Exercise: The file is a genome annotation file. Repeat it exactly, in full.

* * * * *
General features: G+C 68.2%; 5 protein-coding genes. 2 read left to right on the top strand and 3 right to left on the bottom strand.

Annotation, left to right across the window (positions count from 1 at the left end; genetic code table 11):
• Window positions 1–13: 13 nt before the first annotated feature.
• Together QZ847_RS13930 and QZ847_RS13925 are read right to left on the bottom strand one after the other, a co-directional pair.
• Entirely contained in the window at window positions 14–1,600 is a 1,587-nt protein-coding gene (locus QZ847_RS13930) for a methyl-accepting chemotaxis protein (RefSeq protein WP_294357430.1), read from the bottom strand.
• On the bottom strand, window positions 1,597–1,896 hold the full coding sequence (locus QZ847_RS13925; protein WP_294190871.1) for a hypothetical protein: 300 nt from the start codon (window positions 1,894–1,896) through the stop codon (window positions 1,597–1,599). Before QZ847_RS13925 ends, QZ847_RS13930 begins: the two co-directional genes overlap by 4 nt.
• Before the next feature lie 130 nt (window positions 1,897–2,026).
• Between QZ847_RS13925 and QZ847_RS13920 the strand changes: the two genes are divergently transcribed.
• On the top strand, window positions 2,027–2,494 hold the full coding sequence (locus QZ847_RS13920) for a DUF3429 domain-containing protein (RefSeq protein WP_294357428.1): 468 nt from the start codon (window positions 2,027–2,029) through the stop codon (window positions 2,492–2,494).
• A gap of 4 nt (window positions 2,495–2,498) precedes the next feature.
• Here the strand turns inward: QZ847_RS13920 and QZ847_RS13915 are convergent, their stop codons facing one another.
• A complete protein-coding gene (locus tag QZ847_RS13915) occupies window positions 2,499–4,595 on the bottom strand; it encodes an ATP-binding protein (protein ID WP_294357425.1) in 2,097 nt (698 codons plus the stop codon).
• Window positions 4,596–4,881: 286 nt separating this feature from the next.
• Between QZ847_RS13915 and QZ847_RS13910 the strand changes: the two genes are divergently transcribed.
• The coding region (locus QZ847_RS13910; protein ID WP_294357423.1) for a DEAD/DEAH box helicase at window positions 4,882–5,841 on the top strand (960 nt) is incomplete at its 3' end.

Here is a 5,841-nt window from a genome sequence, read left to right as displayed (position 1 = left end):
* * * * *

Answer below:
General features: G+C 68.2%; 5 protein-coding genes. 2 read left to right on the top strand and 3 right to left on the bottom strand.

Annotation, left to right across the window (positions count from 1 at the left end; genetic code table 11):
• Window positions 1–13: 13 nt before the first annotated feature.
• Together QZ847_RS13930 and QZ847_RS13925 are read right to left on the bottom strand one after the other, a co-directional pair.
• Entirely contained in the window at window positions 14–1,600 is a 1,587-nt protein-coding gene (locus QZ847_RS13930) for a methyl-accepting chemotaxis protein (RefSeq protein WP_294357430.1), read from the bottom strand.
• On the bottom strand, window positions 1,597–1,896 hold the full coding sequence (locus QZ847_RS13925; protein WP_294190871.1) for a hypothetical protein: 300 nt from the start codon (window positions 1,894–1,896) through the stop codon (window positions 1,597–1,599). Before QZ847_RS13925 ends, QZ847_RS13930 begins: the two co-directional genes overlap by 4 nt.
• Before the next feature lie 130 nt (window positions 1,897–2,026).
• Between QZ847_RS13925 and QZ847_RS13920 the strand changes: the two genes are divergently transcribed.
• On the top strand, window positions 2,027–2,494 hold the full coding sequence (locus QZ847_RS13920) for a DUF3429 domain-containing protein (RefSeq protein WP_294357428.1): 468 nt from the start codon (window positions 2,027–2,029) through the stop codon (window positions 2,492–2,494).
• A gap of 4 nt (window positions 2,495–2,498) precedes the next feature.
• Here the strand turns inward: QZ847_RS13920 and QZ847_RS13915 are convergent, their stop codons facing one another.
• A complete protein-coding gene (locus tag QZ847_RS13915) occupies window positions 2,499–4,595 on the bottom strand; it encodes an ATP-binding protein (protein ID WP_294357425.1) in 2,097 nt (698 codons plus the stop codon).
• Window positions 4,596–4,881: 286 nt separating this feature from the next.
• Between QZ847_RS13915 and QZ847_RS13910 the strand changes: the two genes are divergently transcribed.
• The coding region (locus QZ847_RS13910; protein ID WP_294357423.1) for a DEAD/DEAH box helicase at window positions 4,882–5,841 on the top strand (960 nt) is incomplete at its 3' end.

Here is a 5,841-nt window from a genome sequence, read left to right as displayed (position 1 = left end):